Tension takes over, as the crew works in silence. We are the happiest people on this set. We are the happiest people alive… anywhere. Anywhere happens to be standing in front of Andy Griffith’s courthouse, which is the half way point in between what was just filmed and what will be.

As fate would have it, Ben, or Al Capone at this moment, walks over to us and stands right in the middle of the six of us. I am right next to him on his cigar-hand side. I’m sure of this because he keeps puffing a stogie that I keep inhaling. He is like our best friend.

We are in a crescent line with each head staggered by just a couple of degrees. I casually peek down this conga line, with Capone in the middle of all my friends. He is still madly puffing on that cigar, almost like he’s ready to eat it. I miraculously control my urge to laugh at that. What if he eats his cigar?

Brian is on Capone’s right side, we book-end Capone. I stare at the scar make up put on Al’s face… Scarface Al Capone. This time, I let out a guffaw. I imagine everyone knows what I am laughing about and expect them to laugh with me. But they look so serious and I wonder why.

Brian seems to understand. I know this because he smirks at me. He will soon be a Marine and I wonder if he will lose his sense of humor. I then look at Danny and Brian to see if they see what I see, as Capone chomps and blows smoke. Danny’s mouth tightens as he tries to hold back his laughter. It makes me want to laugh even more, so I look away.

The next scene is being rehearsed; a car pulls up in front of the house and a gangster steps off the running board with dynamite. Set decorators work on the fly, adding a lamp, a picture and a chair inside the home. Next, they add some kid toys to the front porch to make it look “homey.”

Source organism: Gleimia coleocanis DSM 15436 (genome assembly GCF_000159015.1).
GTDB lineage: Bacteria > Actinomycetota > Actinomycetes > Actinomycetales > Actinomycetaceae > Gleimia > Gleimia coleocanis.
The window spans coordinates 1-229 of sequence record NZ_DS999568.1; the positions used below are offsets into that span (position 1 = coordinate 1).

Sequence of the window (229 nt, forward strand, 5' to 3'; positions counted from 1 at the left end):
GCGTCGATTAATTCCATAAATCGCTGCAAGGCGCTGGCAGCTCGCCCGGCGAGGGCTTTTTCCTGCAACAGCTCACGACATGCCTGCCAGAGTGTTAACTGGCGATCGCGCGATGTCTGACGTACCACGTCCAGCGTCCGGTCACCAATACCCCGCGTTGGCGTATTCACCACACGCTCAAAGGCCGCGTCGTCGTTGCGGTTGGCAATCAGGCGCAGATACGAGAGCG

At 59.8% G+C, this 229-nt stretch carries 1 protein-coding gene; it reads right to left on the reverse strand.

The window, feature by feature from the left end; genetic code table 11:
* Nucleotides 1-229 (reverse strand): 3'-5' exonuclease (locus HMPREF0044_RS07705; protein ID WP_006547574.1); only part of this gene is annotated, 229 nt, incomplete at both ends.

Soon another green light from effects…

3, 2, 1… ACTION!

A cars rolls up, tosses the TNT. KABOOM!

Ben goes back to his trailer before this shot culminates, but he better stick around because he is in the next scene. There will be a fight at the end of the street.

Before we go there, we check out all the damage done to this house, which is just two houses away from Andy Griffith’s house. Al Capone, meet Sheriff Taylor… Only in Hollywood!

Inside is a smoldering living room. The front door has been blown off; this effects crew likes to see doors fly. Second one I’ve seen, so far.

Finally, Ben gets his last scene of the night in, and is tossed through a sugar glass window by two police types. Capone is picked up and thrown, so as to explain that scar on his face.

The window Capone is thrown through was Atlanta in this iconic scene from Gone With the Wind… it is the red brick building. A stairway existed there in 1938, but the structure is original.

The fight sequence actually starts in the alley at MGM and concludes here at Desilu. The fake bricks of each set on each lot match-up in style. It allows for continuity.


The company moved from Lot 2 at MGM, to Desilu, at around 4pm, and we all arrived at Desilu together… one big happy, Italian mafia family. And… although I was too young to see the Untouchables film here, this was just as cool.

I always wanted to see a gangster film being made and good old Roger Corman returned to the sites that he used to film The Saint Valentine’s Day Massacre on, back in late 1967.

In that classic, MGM, Desilu, and Fox backlots were used… this film returned to the scene of the crime, eight years later. Thanks to one of Hollywood’s top producers and directors, I got to experience what I just shared with you.

Think twice before you start your car next time…. and,

Happy Trails to You!

Written and lived by Donnie Norden
Edited by Donna Quesada

2 thoughts on “Bootleggers, Tommy Guns, and LSD Chapter 67”

  1. Glad I checked my notifications today. Terrific article, Phantom! Your accounts of the LSD experience are among the best I’ve seen, and mind you, I’m an old radical from back in the day! During my early editing years, we Published a few things by the man, Tim Leary, himself. Focused on mindfulness now, but Just terrific all the same! And – Must’ve been fun to be a part of Capone. Good work. Tom

  2. Hi There! Landed here looking for stuff on Capone but holy shiit! Best descripcion of acid ever! This: “It is like layers of reality… which appear as layers of cake in my mind. There’s me having the experience… then… just the experience itself, with no “me.” Hah! Exactly that! Chris